Predictions of yacht market boom are a salesman's dream

PUBLISHED : Sunday, 15 May, 2011, 12:00am
UPDATED : Sunday, 15 May, 2011, 12:00am


Luxury brands are enjoying huge growth on the mainland, which is expected to be the world's biggest luxury market by 2015. However, only a few hundred mainlanders own yachts. With projections that the mainland yacht market will reach US$10 billion by 2020 - almost a third of last year's global total - yacht broker Sunny Tao sees great potential for the industry.

What's the current state of the yacht market on the mainland?

In 1996, two yacht clubs launched in Suzhou and Shenzhen, indicating the start of the industry on the mainland. Since then, yachting has become a viable luxury option for flamboyant wealthy people. It's still a young, niche market on the mainland, even though Chinese rich people are becoming the world's main force in luxury goods consumption. The total number of private yachts on the mainland is now about 1,000. I've been a yacht broker since 1996 and have sold more than 80 yachts. I see an even better future and in the past year have sold four super-luxury yachts valued at more than 100 million yuan (HK$119.52 million).

Who buys yachts on the mainland?

Of course, the yacht buyers are all rich people. Most of them are male. Their key motivation for buying a yacht is usually for business entertainment purposes or for leisure with friends. It's also a way for them to show their wealth and social status.

What kind of yachts are most popular?

In the 1990s, most of the yachts sold on the mainland were medium- to low-end products, worth hundreds of thousands of yuan each and quite small. Now, the market is opening up to super luxury yachts valued at tens of millions of yuan or more.

Are there differences between Western and Chinese yacht owners?

China's multimillionaires are still infatuated with making money. The concept of using a leisure boat as an activity/sport for recreational use is not yet fully understood. Most Chinese use their yachts for business entertainment purposes, and do not necessarily enjoy yachting as a sport or family activity. They usually go out on weekends for a short run and then anchor - or they just sit in the marina. For them, yachts are usually used to entertain clients or business friends. They are mainly driven by curiosity but normally lack sailing and yachting expertise.

Do you see much room for growth?

The market potential is absolutely amazing because only a limited number of mainlanders are buying yachts compared to the large number of wealthy individuals who are potential customers. There are only around 1,000 yacht owners on the mainland, which is home to 400,000 multimillionaires (in yuan) and thousands of billionaires. The primary challenge is to educate potential customers to appreciate yachting and sailing. China doesn't lack rich people but it does lack those with experience of leisure yachting. Promoting yachting and the sea as a leisure lifestyle is a good start to sell more yachts. Although the industry is improving, there are still not enough professional salespeople with solid yacht and yachting knowledge.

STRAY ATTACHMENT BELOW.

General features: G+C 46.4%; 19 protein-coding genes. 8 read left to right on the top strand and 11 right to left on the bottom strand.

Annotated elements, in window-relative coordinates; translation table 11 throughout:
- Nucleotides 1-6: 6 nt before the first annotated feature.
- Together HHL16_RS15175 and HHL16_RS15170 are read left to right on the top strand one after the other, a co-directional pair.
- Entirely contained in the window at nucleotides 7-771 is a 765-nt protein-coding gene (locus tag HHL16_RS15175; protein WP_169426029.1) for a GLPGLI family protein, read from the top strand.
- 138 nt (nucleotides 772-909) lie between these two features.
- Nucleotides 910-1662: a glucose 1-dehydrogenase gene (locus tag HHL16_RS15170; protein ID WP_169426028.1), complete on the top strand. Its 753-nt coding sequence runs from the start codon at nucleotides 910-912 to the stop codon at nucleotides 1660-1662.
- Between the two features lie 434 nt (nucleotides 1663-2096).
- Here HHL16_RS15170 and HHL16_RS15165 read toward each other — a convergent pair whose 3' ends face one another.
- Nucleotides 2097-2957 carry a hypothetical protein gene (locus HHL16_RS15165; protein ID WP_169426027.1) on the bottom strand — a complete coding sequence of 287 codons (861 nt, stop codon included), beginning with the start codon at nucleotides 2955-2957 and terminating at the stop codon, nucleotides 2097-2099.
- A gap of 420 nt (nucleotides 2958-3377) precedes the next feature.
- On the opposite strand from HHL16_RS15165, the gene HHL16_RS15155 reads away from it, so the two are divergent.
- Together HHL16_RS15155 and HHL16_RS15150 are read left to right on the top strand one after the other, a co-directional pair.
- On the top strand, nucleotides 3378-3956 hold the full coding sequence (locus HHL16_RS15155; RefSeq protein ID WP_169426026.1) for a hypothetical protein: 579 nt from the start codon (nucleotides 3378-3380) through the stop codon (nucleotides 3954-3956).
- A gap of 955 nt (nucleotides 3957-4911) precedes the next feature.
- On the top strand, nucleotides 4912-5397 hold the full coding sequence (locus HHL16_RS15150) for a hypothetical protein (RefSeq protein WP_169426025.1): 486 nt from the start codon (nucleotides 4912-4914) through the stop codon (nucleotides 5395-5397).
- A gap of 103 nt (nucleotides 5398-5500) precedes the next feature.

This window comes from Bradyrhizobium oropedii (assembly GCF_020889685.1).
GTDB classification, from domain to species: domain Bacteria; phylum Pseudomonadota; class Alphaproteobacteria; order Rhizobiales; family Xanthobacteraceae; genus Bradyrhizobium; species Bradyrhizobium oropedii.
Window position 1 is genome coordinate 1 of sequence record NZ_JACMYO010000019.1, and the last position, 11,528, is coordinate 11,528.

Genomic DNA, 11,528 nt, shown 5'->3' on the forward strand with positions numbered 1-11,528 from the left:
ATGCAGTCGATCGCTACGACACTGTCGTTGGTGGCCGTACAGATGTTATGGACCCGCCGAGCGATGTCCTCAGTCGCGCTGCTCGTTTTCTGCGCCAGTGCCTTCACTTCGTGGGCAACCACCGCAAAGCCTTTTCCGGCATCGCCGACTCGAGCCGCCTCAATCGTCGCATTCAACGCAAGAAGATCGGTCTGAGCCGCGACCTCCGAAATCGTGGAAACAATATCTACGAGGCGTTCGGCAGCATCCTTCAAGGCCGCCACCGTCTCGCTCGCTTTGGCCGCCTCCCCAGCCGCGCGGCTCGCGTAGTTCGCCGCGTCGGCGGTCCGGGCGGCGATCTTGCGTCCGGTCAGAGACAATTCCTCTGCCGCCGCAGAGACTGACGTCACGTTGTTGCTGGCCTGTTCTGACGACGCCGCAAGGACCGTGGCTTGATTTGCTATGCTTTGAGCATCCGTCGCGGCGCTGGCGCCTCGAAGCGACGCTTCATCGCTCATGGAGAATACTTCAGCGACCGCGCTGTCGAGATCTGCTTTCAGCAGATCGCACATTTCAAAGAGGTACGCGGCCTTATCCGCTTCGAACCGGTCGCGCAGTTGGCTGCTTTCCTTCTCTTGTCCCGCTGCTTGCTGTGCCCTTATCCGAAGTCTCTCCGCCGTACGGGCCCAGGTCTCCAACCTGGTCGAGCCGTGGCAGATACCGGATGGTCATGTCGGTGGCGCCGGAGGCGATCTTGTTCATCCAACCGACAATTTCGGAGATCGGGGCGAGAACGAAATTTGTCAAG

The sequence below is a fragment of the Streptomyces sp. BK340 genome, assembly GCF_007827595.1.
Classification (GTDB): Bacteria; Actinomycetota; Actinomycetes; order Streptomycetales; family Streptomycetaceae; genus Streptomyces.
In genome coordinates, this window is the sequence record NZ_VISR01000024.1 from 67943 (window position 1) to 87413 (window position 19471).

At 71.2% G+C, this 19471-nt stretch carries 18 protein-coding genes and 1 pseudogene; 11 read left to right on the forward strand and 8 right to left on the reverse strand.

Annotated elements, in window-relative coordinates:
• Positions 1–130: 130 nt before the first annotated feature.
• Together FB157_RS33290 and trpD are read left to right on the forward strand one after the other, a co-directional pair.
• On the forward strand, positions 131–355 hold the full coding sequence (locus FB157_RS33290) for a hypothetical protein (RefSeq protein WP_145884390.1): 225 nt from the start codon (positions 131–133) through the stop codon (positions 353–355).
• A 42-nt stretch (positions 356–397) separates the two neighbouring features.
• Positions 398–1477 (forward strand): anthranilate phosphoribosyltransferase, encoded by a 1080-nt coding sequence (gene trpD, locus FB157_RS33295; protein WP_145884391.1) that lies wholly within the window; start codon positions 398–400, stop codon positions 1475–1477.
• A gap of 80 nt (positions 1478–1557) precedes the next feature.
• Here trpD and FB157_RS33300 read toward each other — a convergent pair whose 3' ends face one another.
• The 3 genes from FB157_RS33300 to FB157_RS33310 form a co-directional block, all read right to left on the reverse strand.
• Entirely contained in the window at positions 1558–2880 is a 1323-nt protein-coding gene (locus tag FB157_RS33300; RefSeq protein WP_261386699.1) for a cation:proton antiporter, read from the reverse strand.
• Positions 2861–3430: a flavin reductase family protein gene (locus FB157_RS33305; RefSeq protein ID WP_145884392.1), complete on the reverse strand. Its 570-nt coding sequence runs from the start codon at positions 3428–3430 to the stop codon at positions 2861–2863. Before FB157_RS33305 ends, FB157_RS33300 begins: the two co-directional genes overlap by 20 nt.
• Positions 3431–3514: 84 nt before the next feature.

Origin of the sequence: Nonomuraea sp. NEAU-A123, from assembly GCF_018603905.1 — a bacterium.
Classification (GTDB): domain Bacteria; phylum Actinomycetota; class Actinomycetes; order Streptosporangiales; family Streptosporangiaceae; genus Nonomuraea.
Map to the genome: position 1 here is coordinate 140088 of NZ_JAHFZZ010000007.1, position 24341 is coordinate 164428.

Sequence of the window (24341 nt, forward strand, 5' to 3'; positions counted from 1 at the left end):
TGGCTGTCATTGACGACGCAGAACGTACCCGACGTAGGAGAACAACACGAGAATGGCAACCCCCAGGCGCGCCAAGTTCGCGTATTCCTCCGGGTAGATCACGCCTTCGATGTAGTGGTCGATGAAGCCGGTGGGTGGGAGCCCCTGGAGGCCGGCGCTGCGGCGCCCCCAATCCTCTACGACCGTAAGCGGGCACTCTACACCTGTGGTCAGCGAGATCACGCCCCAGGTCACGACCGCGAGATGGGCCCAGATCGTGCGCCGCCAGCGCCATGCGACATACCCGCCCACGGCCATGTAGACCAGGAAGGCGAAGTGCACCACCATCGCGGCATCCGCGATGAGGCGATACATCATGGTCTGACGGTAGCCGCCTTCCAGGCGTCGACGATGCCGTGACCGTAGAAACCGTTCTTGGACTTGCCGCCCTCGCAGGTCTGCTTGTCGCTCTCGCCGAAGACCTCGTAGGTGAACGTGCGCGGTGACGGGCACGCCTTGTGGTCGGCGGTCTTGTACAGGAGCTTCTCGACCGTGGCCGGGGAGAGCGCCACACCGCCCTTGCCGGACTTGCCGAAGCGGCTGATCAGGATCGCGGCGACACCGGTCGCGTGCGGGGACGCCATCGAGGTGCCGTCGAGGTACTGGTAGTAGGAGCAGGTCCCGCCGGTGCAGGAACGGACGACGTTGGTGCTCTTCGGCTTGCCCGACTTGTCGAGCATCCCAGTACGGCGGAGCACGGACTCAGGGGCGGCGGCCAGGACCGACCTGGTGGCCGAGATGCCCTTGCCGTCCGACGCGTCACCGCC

What's stopping the mainland's new rich from buying yachts?

There are very few wealthy Chinese actually buying yachts. Barriers to yacht ownership include potentially negative cultural perceptions, lack of infrastructure and an undeveloped environment for leisure yachting. First, there's a lack of marinas and facilities to service and maintain yachts for leisure boating. There are a few dozen yacht clubs and marinas across the mainland, but none have the scale or sophistication to be comparable to clubs in the West.

Second, regulations are restrictive and not yacht owner-friendly. For example, an individual with a yacht helmsman's licence issued in the Yangtze River Delta can only sail a yacht there - they're not permitted to take their boat to the Pearl River Delta or other faraway waters. Before new provisions were enacted, a helmsman's licence issued in Shanghai could only be used there and not even in neighbouring provinces. Permission would have to be obtained separately from the national, provincial and municipal maritime authorities plus a few other departments.

Third, there is no lack of coastline or lakes for yachting in China, but growth really depends on government policies to improve yachting, especially approving more land for marinas. But so far, it's not easy for the authorities to give high-profile support to yachting, as such a symbol of luxury, because the wealth gap is growing ever wider.

How can the market be promoted?

Boat shows usually increase the popularity of yachts among the wealthy. There are about eight big yacht-related shows on the mainland each year. The latest one was Rendez-Vous in Sanya, Hainan, last month. The event is becoming increasingly popular, with a significant rise in exhibitor numbers. More than 8,000 rich visitors - including 200 billionaires - attended the show. The four-day show featured 13 luxury yachts. On the other hand, the booming economy and the rising number of wealthy mainlanders is already a good base for our business. We just need to let the wealthy understand and enjoy yachting.

Which areas have the best potential?

The major yacht markets are in the more economically developed coastal provinces. There's three key areas: the Yangtze River Delta, including Shanghai, Jiangsu and Zhejiang; the Pearl River Delta, including Shenzhen and Guangzhou; and Sanya in Hainan.